How a Bad Credit Score Can Hurt You

While a credit score may seem like an arbitrary number calculated by an invisible credit agency with no real bearing on your life, bad credit can cost your real money. To get an idea of just how much money you can lose due to bad credit, take a look at the following examples. The following examples of rate and payments are estimates only and while your credit is a significant consideration in any loan approval process, factors other than your credit scores may affect your approval and final interest rate.

Credit Cards

If you have a low credit score, you may not be eligible for prime credit cards. These cards generally have the best interest rates, payment terms and credit limits, making it easier for you to maintain good payment history, thus further establishing good credit. Consumers with less then stellar credit might “qualify” for less attractive credit cards or “sub-prime” cards. These cards often require exorbitant fees, monthly fees, low credit lines, or cash deposits. In most cases, these cards are difficult to maintain a positive payment record with and often fail to report your positive credit activity to the credit bureaus. If your credit or other factors do not currently qualify you for prime-type credit cards, alternative credit cards can be a useful tool to help build a better credit profile.

Car Buying

When trying to buy a car with bad credit, you will not likely qualify for the lowest interest rates available. This could often translate to $3000 to $6000 more in interest payments. This additional interest can take the form of slightly higher monthly payments. While it may not seem like a lot on a month by month basis, when calculated over the life of the loan, it will be a sizable amount.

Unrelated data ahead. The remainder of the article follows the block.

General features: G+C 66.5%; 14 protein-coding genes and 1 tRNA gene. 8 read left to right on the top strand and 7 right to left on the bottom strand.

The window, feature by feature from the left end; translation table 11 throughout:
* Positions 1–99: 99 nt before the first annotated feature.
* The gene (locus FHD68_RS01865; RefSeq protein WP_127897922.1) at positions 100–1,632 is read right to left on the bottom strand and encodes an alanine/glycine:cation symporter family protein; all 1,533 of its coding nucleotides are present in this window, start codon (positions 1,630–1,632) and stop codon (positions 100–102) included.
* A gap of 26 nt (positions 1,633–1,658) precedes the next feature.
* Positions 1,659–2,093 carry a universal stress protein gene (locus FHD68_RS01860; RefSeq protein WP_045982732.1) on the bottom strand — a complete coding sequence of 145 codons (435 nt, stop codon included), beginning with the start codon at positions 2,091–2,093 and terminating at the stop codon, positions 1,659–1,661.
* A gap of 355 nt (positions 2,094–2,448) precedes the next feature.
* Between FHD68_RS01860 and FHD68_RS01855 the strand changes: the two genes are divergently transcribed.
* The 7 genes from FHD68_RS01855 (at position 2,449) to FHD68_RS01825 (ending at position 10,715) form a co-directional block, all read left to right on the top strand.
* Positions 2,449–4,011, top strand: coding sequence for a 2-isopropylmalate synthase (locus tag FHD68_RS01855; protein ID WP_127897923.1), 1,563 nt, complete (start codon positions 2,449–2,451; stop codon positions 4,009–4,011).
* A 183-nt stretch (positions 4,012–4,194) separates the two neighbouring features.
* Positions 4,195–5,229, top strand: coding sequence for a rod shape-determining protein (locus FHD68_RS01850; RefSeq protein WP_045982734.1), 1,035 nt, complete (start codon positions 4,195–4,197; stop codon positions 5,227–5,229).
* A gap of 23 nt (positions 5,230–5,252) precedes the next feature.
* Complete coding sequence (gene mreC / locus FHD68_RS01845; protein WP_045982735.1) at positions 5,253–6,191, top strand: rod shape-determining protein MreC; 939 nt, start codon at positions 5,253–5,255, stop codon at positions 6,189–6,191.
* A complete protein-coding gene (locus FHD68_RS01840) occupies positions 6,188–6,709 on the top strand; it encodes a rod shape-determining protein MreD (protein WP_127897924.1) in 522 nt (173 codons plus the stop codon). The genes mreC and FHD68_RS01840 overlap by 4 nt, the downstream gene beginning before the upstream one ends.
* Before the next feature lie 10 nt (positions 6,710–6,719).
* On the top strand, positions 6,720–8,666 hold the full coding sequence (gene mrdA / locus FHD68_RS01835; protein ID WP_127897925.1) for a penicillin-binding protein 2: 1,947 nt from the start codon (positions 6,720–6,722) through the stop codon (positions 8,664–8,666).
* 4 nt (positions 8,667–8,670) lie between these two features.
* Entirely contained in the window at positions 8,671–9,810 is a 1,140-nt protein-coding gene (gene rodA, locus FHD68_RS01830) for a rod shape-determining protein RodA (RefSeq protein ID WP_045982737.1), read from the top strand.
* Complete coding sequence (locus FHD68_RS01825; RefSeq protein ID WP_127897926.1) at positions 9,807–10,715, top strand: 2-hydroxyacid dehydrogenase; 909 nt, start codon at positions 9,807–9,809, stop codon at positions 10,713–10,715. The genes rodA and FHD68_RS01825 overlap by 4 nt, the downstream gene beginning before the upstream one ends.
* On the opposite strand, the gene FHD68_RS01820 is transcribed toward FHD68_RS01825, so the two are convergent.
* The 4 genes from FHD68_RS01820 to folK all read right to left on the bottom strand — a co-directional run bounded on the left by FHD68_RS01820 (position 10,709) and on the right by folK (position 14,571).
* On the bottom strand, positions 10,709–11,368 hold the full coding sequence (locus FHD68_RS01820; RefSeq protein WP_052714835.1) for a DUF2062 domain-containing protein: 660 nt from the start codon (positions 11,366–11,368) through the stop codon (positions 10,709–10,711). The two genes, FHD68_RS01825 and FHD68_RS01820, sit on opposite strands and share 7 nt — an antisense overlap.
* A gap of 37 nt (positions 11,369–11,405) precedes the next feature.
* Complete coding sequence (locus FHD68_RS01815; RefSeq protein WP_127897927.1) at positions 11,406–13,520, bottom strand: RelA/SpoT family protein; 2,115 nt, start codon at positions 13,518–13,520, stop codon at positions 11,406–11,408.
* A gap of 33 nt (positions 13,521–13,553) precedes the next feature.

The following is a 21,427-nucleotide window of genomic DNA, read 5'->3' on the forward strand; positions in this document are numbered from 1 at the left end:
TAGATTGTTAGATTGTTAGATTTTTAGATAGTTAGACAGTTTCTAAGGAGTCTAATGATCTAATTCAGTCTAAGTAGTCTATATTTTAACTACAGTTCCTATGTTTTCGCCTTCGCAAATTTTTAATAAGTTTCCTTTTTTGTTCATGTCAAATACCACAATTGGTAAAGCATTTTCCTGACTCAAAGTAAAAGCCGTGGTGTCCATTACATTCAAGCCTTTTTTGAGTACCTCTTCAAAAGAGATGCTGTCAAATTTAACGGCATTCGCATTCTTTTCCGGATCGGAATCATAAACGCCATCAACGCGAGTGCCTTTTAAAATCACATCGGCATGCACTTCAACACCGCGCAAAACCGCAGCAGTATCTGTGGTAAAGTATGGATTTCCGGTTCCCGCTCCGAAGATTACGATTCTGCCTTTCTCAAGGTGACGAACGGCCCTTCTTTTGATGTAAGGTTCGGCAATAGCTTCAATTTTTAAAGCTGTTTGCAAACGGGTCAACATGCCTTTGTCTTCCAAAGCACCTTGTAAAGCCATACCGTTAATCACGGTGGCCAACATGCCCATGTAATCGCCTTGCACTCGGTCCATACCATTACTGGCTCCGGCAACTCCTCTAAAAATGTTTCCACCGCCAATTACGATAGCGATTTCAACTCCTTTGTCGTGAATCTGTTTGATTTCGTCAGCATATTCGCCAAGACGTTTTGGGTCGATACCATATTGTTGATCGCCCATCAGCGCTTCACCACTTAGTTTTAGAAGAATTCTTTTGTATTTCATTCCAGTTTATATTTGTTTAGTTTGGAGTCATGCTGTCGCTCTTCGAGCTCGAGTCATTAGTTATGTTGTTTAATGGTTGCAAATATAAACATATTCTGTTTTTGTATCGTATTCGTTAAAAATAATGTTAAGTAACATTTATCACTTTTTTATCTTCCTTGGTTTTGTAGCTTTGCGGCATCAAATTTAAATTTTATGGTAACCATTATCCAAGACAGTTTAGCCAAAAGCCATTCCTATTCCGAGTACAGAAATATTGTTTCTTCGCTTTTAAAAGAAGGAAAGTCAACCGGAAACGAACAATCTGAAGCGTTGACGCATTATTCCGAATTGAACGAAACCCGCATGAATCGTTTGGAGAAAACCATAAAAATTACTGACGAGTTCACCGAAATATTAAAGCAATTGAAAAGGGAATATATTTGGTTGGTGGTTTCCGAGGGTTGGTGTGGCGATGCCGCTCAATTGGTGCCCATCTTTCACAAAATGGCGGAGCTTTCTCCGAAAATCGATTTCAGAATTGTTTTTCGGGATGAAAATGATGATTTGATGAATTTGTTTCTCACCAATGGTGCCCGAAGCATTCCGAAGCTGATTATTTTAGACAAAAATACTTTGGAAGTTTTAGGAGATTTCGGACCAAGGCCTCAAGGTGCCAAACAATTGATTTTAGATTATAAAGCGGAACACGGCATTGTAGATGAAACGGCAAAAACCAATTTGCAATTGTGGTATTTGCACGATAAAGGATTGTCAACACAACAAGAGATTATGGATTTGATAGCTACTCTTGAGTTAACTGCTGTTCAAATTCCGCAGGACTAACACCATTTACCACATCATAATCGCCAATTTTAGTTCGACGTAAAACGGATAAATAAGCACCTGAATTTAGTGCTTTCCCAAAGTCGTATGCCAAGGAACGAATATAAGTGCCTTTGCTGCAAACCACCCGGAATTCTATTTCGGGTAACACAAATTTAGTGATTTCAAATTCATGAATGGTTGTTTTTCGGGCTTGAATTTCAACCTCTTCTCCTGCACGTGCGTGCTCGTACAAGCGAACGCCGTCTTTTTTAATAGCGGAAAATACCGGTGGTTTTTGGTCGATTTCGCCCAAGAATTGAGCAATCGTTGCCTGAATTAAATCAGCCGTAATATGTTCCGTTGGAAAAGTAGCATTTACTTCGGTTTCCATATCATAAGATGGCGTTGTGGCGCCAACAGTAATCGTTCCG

For example: A loan for $25000 to be repaid over 5 years:


Credit Status Interest Rate Monthly Payment Extra Interest Paid
Excellent 8% $507 $0
Poor 12% $556 $2,952
Bad 16% $608 6,062


Home Buying

As you might imagine, the effects of lower credit scores are most evident the larger the purchase, such as when you are trying to purchase a home. For most people, a home is the largest purchase they will ever make. If you have a poor or bad credit score, you may be denied or you could end up paying anywhere between $2000 and $3000 of interest a year over the course of the loan, which can amount to $60000 and $100000 or more in interest than over the life of the loan versus if you had an excellent score.

For example: A $200,000 mortgage to be repaid over 30 years:

Credit Status Interest Rate Monthly Payment Extra Interest Paid
Excellent 5.50% $1,136 $0
Poor 7.0% $1,331 $70,214
Bad 9.0% $1,610 $170,433

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